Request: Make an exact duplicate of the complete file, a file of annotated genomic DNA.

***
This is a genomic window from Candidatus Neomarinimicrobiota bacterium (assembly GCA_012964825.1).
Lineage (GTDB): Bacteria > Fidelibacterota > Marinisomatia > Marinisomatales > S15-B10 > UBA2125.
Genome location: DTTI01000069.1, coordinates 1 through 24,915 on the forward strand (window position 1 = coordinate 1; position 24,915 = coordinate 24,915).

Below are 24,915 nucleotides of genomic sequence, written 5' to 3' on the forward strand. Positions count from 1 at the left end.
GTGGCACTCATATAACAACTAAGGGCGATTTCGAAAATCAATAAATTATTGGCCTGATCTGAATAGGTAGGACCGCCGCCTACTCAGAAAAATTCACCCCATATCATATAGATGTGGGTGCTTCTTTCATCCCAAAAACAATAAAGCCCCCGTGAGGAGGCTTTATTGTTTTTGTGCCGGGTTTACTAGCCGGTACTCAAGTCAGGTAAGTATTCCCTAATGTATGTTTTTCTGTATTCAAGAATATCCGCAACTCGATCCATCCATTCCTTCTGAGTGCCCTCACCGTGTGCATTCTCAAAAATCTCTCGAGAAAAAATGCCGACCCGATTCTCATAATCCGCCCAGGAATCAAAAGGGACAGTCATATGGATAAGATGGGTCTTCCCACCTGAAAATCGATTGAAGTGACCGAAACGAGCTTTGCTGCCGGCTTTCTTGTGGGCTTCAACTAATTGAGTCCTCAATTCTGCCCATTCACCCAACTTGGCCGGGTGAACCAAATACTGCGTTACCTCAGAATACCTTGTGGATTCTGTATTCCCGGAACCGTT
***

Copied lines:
This is a genomic window from Candidatus Neomarinimicrobiota bacterium (assembly GCA_012964825.1).
Lineage (GTDB): Bacteria > Fidelibacterota > Marinisomatia > Marinisomatales > S15-B10 > UBA2125.
Genome location: DTTI01000069.1, coordinates 1 through 24,915 on the forward strand (window position 1 = coordinate 1; position 24,915 = coordinate 24,915).

Below are 24,915 nucleotides of genomic sequence, written 5' to 3' on the forward strand. Positions count from 1 at the left end.
GTGGCACTCATATAACAACTAAGGGCGATTTCGAAAATCAATAAATTATTGGCCTGATCTGAATAGGTAGGACCGCCGCCTACTCAGAAAAATTCACCCCATATCATATAGATGTGGGTGCTTCTTTCATCCCAAAAACAATAAAGCCCCCGTGAGGAGGCTTTATTGTTTTTGTGCCGGGTTTACTAGCCGGTACTCAAGTCAGGTAAGTATTCCCTAATGTATGTTTTTCTGTATTCAAGAATATCCGCAACTCGATCCATCCATTCCTTCTGAGTGCCCTCACCGTGTGCATTCTCAAAAATCTCTCGAGAAAAAATGCCGACCCGATTCTCATAATCCGCCCAGGAATCAAAAGGGACAGTCATATGGATAAGATGGGTCTTCCCACCTGAAAATCGATTGAAGTGACCGAAACGAGCTTTGCTGCCGGCTTTCTTGTGGGCTTCAACTAATTGAGTCCTCAATTCTGCCCATTCACCCAACTTGGCCGGGTGAACCAAATACTGCGTTACCTCAGAATACCTTGTGGATTCTGTATTCCCGGAACCGTT